Emphatic particles are tacked on the end of sentences in Japanese to express nuances and social aspects of communication. They’re difficult but if you can learn how to use them, your casual Japanese will sound much more natural.
Ne is probably the most common. It was definitely the one I noticed first. Ne is used to seek agreement or confirmation, or to try to get a point across. It’s also used to ask a question.
‘It’s cold, isn’t it?’
Sore wa chotto muzukashii desu ne.
‘That’s a little difficult, y’know?’ (actually this is a way of saying ‘no’)
Kirei da ne
‘Beautiful, isn’t it?’
Yo relays new information or adds emphasis, something like an exclamation mark.
Kare wa mou kokosei desu yo
‘He’s already a high school student.’
Wakatte iru yo
‘I know already.’
Ki ni sunna yo
‘Don’t worry about it’
Yo ne can be a more emphatic way of using ne.
Kono bando ii yo ne
‘This band is good, huh?’
Sono seta niau yo ne
‘That sweater really suits you, doesn’t it?’
It can also be used to check for confirmation.
Kino denwa shita yo ne?
‘You called me yesterday, right?’
Ore, isogashii nda yo ne?!
‘Can’t you see that I’m busy?!’
No is used mostly by women and, like nanda or nda for men, can be used when explaining something.
Kono yubiwa hoshii no
‘I want this ring.’
Ima isogashii no!
‘I’m busy right now!’ (response to somebody asking her to do something)
It’s also used for emphasis.
Ano hito kimochi warui no
‘That guy’s a creep.’
Yamete hoshii no
‘I really want you to stop that.’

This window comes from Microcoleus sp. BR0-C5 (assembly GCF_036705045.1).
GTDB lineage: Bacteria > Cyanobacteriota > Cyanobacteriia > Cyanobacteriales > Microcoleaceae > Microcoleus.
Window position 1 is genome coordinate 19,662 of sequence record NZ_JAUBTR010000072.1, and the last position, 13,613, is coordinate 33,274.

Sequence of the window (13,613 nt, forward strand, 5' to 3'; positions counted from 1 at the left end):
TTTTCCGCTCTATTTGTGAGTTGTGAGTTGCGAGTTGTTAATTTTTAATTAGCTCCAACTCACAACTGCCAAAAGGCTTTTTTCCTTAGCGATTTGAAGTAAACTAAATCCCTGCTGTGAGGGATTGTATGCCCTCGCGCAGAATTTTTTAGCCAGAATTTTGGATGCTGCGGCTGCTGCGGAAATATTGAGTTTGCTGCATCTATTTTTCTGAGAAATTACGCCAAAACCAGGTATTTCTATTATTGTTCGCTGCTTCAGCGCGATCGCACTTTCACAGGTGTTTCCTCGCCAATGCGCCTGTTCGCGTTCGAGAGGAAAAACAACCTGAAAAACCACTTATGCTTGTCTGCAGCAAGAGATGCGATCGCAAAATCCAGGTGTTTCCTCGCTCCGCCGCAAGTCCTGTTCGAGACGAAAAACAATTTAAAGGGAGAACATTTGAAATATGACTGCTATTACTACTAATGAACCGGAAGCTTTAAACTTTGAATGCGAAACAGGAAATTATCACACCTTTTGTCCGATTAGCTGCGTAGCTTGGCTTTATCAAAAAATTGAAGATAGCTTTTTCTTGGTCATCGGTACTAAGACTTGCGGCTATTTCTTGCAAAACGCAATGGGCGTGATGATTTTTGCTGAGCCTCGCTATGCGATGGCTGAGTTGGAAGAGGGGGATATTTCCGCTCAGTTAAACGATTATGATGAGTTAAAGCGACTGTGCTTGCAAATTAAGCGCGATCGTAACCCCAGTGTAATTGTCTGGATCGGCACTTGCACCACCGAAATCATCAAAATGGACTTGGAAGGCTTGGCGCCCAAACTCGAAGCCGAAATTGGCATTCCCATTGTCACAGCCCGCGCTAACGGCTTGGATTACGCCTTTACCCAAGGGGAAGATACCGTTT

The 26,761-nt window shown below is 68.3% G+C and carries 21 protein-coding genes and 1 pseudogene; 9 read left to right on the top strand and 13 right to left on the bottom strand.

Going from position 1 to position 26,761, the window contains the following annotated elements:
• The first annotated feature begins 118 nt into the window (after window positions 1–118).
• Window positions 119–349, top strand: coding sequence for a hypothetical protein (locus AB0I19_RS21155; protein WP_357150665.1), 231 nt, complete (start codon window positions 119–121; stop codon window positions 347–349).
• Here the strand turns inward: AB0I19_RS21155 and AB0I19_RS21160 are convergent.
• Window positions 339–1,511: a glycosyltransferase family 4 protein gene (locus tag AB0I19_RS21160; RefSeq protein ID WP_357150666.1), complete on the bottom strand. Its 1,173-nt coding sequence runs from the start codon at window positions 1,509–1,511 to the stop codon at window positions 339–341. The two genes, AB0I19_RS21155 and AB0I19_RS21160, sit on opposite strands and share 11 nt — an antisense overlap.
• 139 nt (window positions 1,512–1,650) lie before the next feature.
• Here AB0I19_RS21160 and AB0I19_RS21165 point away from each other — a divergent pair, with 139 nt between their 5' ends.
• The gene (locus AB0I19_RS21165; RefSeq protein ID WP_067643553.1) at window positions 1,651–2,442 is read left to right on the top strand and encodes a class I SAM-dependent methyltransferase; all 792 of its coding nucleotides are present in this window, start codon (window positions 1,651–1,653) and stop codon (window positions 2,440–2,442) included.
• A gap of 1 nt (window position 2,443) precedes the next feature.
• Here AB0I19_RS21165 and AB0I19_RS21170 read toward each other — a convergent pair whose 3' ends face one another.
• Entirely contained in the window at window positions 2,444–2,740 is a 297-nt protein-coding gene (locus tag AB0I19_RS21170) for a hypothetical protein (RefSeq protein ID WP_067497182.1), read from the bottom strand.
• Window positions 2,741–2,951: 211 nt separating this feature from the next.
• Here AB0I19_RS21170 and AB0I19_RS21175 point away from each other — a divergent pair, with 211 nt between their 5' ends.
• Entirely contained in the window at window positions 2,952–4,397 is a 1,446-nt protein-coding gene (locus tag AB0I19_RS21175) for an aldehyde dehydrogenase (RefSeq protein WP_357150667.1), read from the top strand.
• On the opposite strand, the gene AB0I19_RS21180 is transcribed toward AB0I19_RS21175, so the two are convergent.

Na is used to express strong emotion or to express a desire for something. As a strong emotion, I mostly hear it used by men. To express desire, it’s used by men and women.
‘Ano hito sugoi na’
That guy/girl is amazing.
Supein ikeru to ii na
‘I wish I could go to Spain.’
Kono heya kitanai na
‘This room is dirty.’
Na can also be used as a negative command.
‘Sonna koto iu na!’
Don’t say that!
‘Kocchi minna yo’
Don’t look at me
Ze and zo
Ze and zo are emphatics that are usually used by men.
Deizuniirando iku zo!
‘We’re goin’ to Disneyland!’
‘I’m gonna cry’
Ze is also used to add emphasis.
Kono raamen umai ze
‘This ramen is tasty’
Wa is an emphatic used by mostly by women. It’s considered effeminate.
Read more: Gender differences in modern Japanese
Sawaranaide hoshii wa
‘I really don’t want you to touch me.’
Men sometimes use wa at the end of sentences to indicate some future action.
Ore mo biiru kau wa
‘I’m gonna buy a beer too.’
Okutte ageru wa
‘I’ll give you a ride.’
Finally, there’s sa, a particle that’s used to death in Chiba where I live. This isn’t so much an emphatic as it’s a filler, like the incessant ‘like’ or ‘y’know’ that some English speakers use.
Ii nda kedo sa…
‘It’s alright but…’
It’s tough to use emphatic particles correctly, but listen to enough natural Japanese and you’ll get the hang of it.